Legalization of marijuana would benefit Maryland residents

By Emma Reilly
Opinion Editor

The state of Maryland is reassessing its stance on marijuana. On Feb. 25, the Maryland House of Delegates passed bills intended to put the issue of legalization on the state’s 2022 ballot. The bill is now up for consideration in the Maryland Senate.

The state’s consideration of the bills follows the recent trend of state-level cannabis decriminalization in the United States. According to The National Law Review, New York, New Jersey, Connecticut, New Mexico, and Virginia all legalized the substance to some degree in 2021.

Federally, marijuana remains a Schedule I substance in accordance with the Controlled Substance Act.

According to The Baltimore Sun, Maryland’s new legislation provides for the addition of a state constitutional amendment legalizing cannabis. If it passes, Maryland voters will weigh in on the amendment in November to determine whether the state will legalize recreational marijuana consumption for residents age 21 or older.

This bill would benefit Maryland residents by decriminalizing a substance that can be highly beneficial.

According to a Vox analysis of an in-depth marijuana and cannabinoid research review, marijuana has been known to reduce chronic pain, ease the effects of chemotherapy-induced nausea, and aid with sleep disturbances associated with multiple sclerosis.

Many people who suffer from health concerns not listed by Vox also find that marijuana eases their symptoms.

According to the Maryland Cannabis Commission, state residents with anorexia, glaucoma, chronic pain, seizures, and post-traumatic stress disorder may qualify for a medical marijuana card.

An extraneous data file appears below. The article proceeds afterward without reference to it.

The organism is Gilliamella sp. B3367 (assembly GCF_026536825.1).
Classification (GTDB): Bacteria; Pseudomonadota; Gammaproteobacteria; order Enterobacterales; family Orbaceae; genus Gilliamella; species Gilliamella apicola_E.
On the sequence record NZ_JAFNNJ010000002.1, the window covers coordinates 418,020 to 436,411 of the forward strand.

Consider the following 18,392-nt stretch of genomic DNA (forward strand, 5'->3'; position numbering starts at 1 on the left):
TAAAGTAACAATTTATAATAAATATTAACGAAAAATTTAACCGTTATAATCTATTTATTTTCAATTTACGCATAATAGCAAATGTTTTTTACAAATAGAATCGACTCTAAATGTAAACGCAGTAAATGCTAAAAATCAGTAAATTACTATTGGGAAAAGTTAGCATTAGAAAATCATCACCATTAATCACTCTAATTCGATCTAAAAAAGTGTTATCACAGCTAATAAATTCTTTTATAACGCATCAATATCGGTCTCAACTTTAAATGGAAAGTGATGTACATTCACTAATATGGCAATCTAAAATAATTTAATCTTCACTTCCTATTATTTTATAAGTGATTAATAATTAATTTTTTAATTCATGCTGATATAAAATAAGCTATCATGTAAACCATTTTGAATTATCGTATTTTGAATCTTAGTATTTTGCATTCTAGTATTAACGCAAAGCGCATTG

Marijuana is not a cure for any illness, but it can be used to manage symptoms and ease discomfort. This aid should not be limited to people who suffer from these specific health issues. If the substance is legalized in Maryland, people with conditions such as anxiety, insomnia, arthritis, and more could mitigate their symptoms in the same way individuals with qualifying conditions can.

Additionally, legalizing marijuana would streamline access for medical users by omitting lengthy approval and registration processes. Passage of the new Maryland bills will add convenience for individuals in need of marijuana for symptom alleviation.

As the state considers legalization, decriminalizaion should be its focus.

According to Rockville, Md. criminal justice lawyer Kush Arora, “Maryland has lowered the penalties for possession of less than 10 grams of the substance to a civil penalty and fine” in an effort to decriminalize possession of cannabis.

These decriminalization efforts were initially put into effect in 2014 with the passage of Maryland Senate Bill 364. According to the Public News Service, Maryland’s marijuana-related arrest number that year was the fourth highest in the nation.

Despite making changes to the consequences for possession, the state remains complicit in a discriminatory system.

Data collected by the American Civil Liberties Union says that Black people are arrested nearly three times more than white people for marijuana possession in Kent County.

Incarceration for marijuana usage is an issue nationwide, especially due to the racial biases that play into criminal possession charges. Decriminalization, and the eventual legalization, of marijuana will have a significant impact on racialized perceptions of the substance. If all Marylanders are allowed access to the drug, unfair marijuana possession arrests will occur less frequently.

Issues of access and equity should drive Maryland senators’ decisions regarding legalization. Likewise, should the state’s new bills be approved, Maryland voters should remember the health and social benefits that will arise from widespread availability of marijuana.

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